Much has been made of the PSN Pass that will be part of Resistance 3 this fall. Critics decry the idea because it adds more cost to used games. Some have even gone so far as to say it's the death of the billion dollar used game industry. GameStop, the leader in used game sales, is estimated to take in $2 Billion dollars annually. Clearly, the PSN pass is game developers wanting a cut of that revenue. But, is the PSN Pass Sony's attempt at making a quick buck or just a sign of the times? In contrast to Playstation users, XBox users pay on a regular basis for access to online features ($50 for a 13 month package). Although the PSN Pass is not the death of the used game industry it certainly will change the way that games are sold and developed.

First, let's examine the used game market. As an example we'll use Mortal Kombat which was released in April of this year. Currently Mortal Kombat costs $60 brand new at GameStop, and $45 dollars used. It's been out roughly 3 months. If you wanted to play online the Kombat Pass brings the price back up to $55. God of War III, which many people feel was the game of the year in 2010, is currently $19.99. That's 1/3 the price it cost new! Clearly, games drop in value with time. If people really want to own a game and the price goes up they're more likely to wait until it drops in price than not play it at all. Of course, waiting longer to play games is a con everybody won't like, but it beats not playing a game at all.

Additionally, the PSN Pass only affects online games. Online games are only a subset of games as a whole. How much would you miss the online mode on Uncharted 2 or Uncharted 3 (when it comes out)? It would definitely take away from the experience, but the bulk of either the game is the single player adventure. Since there are games that can be enjoyed offline paying for an online mode clearly isn't the death of the used game industry.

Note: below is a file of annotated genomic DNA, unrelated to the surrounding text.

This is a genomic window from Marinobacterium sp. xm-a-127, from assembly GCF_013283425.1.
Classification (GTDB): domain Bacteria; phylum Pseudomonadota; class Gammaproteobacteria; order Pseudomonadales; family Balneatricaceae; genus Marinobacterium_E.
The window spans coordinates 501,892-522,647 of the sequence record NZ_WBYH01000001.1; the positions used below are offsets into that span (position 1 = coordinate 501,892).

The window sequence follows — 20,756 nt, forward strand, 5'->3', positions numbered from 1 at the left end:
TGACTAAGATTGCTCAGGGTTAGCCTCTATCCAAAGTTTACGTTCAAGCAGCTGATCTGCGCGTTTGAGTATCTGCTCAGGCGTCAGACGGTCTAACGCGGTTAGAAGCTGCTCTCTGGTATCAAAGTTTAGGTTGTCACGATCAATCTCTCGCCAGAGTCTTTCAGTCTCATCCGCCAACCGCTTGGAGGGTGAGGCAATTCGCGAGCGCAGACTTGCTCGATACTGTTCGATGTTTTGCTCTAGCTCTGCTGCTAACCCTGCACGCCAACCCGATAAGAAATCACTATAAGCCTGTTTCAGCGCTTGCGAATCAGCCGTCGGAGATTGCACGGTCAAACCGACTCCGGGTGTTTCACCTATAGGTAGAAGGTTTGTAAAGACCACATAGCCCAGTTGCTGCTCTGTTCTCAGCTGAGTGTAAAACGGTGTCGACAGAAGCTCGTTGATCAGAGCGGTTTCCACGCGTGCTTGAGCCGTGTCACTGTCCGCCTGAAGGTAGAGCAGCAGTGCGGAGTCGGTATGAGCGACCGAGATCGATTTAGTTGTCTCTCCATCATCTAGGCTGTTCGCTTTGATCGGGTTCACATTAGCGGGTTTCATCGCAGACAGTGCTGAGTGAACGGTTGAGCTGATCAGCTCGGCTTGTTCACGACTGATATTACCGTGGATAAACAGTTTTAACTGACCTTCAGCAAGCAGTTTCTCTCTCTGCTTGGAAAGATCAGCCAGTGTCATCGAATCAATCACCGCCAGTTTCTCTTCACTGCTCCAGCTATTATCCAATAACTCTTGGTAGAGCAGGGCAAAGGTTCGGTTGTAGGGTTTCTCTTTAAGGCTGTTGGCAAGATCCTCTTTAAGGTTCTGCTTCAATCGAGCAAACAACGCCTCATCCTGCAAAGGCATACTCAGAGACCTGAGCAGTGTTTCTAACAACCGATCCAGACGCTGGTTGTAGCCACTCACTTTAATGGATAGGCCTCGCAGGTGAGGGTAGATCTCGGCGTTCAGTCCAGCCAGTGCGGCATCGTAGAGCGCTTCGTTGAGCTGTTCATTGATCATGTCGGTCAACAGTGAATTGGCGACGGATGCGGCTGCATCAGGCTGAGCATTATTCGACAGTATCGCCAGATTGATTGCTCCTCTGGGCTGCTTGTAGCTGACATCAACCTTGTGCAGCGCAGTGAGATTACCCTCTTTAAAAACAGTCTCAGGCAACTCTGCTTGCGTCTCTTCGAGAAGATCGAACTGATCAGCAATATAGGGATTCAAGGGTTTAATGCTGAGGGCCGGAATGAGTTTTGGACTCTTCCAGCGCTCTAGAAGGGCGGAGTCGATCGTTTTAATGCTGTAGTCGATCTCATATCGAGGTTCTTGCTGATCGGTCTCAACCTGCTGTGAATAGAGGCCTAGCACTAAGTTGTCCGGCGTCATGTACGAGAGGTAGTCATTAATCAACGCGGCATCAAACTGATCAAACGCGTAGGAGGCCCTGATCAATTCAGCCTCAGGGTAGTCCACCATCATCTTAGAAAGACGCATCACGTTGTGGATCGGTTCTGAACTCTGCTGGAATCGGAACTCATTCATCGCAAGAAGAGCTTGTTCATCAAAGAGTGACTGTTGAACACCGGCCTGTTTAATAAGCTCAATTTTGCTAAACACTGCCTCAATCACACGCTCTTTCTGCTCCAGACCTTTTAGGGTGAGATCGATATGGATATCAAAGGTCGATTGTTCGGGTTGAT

Moreover, the PSN Pass will make peopl

e more hesitant to rent games with online features. Let's suppose you're itching to play an online first person shooter, and you're torn between Battlefield and Call of Duty so you decided to rent them both. If you had to pay an additional $10 to access each games online features, and then purchase either one you've spent $80 on a $60 game. Furthermore, if I don't like either and return both I've just spent $20 on something that now has no use to me. Paying for an online pass of a game I might not own would discourage me from trying games out. Game developers need to consider how they're going to handle the PSN Pass and rented games otherwise people might not try the game at all.

Going forward more games will have online content. The same thing happened with DLC. Instead of trying to fit as much content as possible into games then making the rest of the content DLC, in many cases DLC is planned at the outset. As a result of the additional revenue, I'm sure we'll see more time put into online content. Additional money means additional people will work on the online features of a game. I'm sure the additional cash will allow developers to put more time into games, and thus make more quality online experiences. However, additional time and resources do not always translate to an increase in quality. If the price of a gaming is going up, the gaming experience should be made better as a result.

Clearly the PSN Pass is a mixed bag. It's definitely not the death of the used game industry, but it increases the price tag of gaming. Even though it gives developers extra money for new games, it may discourage some gamers from renting games. Also, the quality of online experiences as a result of the pass is yet to be seen. Overall the PSN Pass does have some inconveniences, but as long as game quality increases it's justifiable. However, whether or not game quality increases as a result of the PSN Pass remains to be seen.


About The Author

Jon Chaplin is a Co-founder of New Gamer Nation. He's a fun loving guy who loves to try new things, especially video games.